This is just so far to walk. Why? This is unnecessary. Image: 2K

The problem is that I can’t force myself to suffer through The City any time I want to progress. If you haven’t played NBA 2K for a couple of years, The City is basically the answer to the question “what if a menu was an open world you had to move slowly through?”

Developer Vicarious Visions has included fast travel subway stations this year, but it still can’t compete with the ease and speed of a traditional menu. Maybe have the city as an option for people who want to spend 5-10 minutes going from one thing to the next to waste time, so they can pass more billboards and be tempted to spend VC on haircuts and animations or whatever. But let those of us who just want to play basketball and maybe do workouts in the gym for boosts between cutscenes, actually play the game instead of wandering around a glorified menu.

My leisure time is limited, and I would like NBA 2K23 to respect that, and just let me play the game.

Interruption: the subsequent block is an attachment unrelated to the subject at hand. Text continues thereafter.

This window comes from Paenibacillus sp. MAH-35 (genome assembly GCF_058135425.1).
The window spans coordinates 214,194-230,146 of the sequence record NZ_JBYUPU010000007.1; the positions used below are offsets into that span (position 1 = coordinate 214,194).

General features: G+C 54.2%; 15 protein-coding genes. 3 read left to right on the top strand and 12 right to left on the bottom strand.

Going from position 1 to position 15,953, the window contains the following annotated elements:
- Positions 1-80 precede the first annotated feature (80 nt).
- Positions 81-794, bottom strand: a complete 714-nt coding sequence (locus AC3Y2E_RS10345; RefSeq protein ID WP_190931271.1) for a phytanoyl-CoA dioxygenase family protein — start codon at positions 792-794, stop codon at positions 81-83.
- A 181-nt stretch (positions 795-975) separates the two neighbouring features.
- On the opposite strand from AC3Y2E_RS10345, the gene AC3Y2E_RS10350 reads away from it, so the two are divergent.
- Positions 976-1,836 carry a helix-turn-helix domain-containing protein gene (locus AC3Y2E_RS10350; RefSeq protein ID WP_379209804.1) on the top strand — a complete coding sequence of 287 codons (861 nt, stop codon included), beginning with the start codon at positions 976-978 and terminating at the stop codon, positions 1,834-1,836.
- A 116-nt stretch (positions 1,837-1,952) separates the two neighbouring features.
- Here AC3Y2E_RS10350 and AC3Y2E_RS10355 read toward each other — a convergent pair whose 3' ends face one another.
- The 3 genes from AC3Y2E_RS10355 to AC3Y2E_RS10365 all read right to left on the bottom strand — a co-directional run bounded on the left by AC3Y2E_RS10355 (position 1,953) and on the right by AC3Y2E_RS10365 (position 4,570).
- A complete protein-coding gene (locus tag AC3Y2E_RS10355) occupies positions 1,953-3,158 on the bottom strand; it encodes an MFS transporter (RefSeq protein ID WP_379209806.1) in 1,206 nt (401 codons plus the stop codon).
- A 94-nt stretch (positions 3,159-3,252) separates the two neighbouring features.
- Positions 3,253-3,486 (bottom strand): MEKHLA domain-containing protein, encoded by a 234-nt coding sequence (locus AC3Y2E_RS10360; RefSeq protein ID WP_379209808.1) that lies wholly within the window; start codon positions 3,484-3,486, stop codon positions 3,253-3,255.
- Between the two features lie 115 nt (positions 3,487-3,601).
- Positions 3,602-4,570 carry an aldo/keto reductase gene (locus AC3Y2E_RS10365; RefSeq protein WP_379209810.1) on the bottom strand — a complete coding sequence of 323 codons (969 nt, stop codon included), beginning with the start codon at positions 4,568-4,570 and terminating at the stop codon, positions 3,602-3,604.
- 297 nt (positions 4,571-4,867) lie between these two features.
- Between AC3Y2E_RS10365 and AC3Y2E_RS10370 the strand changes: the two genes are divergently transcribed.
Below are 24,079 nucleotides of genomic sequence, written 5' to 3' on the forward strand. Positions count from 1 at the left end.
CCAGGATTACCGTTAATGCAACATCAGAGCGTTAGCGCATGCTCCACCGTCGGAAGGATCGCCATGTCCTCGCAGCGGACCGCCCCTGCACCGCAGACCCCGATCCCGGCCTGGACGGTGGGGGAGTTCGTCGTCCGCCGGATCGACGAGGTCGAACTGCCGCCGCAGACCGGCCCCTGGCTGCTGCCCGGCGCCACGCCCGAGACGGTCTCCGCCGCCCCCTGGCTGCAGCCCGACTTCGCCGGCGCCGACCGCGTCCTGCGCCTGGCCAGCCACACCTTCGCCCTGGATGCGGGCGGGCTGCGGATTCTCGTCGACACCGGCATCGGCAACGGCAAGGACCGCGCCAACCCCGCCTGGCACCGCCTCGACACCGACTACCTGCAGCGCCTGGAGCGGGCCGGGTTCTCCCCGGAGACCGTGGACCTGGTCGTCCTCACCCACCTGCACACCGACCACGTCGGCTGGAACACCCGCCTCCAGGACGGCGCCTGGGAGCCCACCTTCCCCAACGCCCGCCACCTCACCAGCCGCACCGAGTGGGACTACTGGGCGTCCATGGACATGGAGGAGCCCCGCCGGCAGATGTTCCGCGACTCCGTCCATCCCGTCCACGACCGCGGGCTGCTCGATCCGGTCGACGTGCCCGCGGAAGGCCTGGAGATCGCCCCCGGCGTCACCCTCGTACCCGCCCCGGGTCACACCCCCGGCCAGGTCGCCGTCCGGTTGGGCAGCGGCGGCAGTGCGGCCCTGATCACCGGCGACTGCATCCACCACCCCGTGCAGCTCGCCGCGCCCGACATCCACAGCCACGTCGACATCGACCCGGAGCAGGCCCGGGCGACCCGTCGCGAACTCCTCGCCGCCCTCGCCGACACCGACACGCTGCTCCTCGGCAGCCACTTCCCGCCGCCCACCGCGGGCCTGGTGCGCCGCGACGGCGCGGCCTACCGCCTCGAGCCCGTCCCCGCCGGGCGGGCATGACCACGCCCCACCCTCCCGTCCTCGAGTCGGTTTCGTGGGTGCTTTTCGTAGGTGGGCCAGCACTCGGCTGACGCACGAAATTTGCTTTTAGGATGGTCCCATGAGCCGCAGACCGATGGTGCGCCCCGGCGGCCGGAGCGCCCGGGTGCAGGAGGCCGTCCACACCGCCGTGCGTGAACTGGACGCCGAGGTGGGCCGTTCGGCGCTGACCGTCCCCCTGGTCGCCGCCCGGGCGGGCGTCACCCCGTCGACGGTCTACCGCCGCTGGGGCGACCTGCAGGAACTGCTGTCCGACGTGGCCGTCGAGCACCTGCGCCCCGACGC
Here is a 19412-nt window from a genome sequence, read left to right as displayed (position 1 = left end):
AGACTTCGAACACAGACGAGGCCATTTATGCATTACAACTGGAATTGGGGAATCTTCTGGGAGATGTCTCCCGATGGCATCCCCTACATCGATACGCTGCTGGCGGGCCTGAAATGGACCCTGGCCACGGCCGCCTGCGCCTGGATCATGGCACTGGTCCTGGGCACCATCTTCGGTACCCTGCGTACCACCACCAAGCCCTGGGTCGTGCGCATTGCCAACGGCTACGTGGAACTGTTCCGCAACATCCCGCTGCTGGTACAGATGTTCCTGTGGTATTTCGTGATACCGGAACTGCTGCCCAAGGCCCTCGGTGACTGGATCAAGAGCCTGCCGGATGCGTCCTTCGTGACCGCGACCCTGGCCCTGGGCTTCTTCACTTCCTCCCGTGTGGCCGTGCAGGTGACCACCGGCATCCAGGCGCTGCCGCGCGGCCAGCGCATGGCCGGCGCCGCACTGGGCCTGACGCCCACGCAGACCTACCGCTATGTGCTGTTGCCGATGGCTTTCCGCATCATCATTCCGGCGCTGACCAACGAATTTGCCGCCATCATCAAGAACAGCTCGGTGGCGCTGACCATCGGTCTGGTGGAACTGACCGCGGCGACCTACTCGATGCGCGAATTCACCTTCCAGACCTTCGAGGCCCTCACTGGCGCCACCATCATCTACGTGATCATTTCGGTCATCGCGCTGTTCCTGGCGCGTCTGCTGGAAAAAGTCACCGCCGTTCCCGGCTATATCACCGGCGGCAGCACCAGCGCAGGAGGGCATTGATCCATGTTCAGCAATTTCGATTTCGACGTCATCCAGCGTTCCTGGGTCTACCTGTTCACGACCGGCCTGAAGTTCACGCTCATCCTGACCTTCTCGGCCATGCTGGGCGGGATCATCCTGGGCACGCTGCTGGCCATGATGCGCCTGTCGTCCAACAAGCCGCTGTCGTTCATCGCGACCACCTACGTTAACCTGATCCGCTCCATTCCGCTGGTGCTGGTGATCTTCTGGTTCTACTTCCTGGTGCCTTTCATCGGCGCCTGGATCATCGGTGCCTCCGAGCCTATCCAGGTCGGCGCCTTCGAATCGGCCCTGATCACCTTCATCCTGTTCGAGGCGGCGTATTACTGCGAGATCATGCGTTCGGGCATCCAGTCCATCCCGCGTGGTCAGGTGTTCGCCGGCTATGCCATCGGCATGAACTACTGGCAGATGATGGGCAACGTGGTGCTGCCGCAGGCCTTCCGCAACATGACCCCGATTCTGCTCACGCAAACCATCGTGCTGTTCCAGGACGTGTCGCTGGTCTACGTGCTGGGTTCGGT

The W improved for NBA 2K23 (a bit)

Two players compete in the NBA 2K23 WNBA All Star game
Image: 2K

Of course, when reviewing a game as sprawling as NBA 2K23, you have to pick a mode to focus on, and the mode I keep coming back to is The W.

The W’s career mode isn’t that different to what it was last year, which is to say it isn’t that different to what the career mode of NBA 2K10 was, before VC was an issue.

Yes, The W still feels more like an afterthought than an actual game mode, there is no real story in the career mode, there are no animated cutscenes, very few of the players actually have their signature play styles, and there’s very minimal customisation of your MyPlayer stats.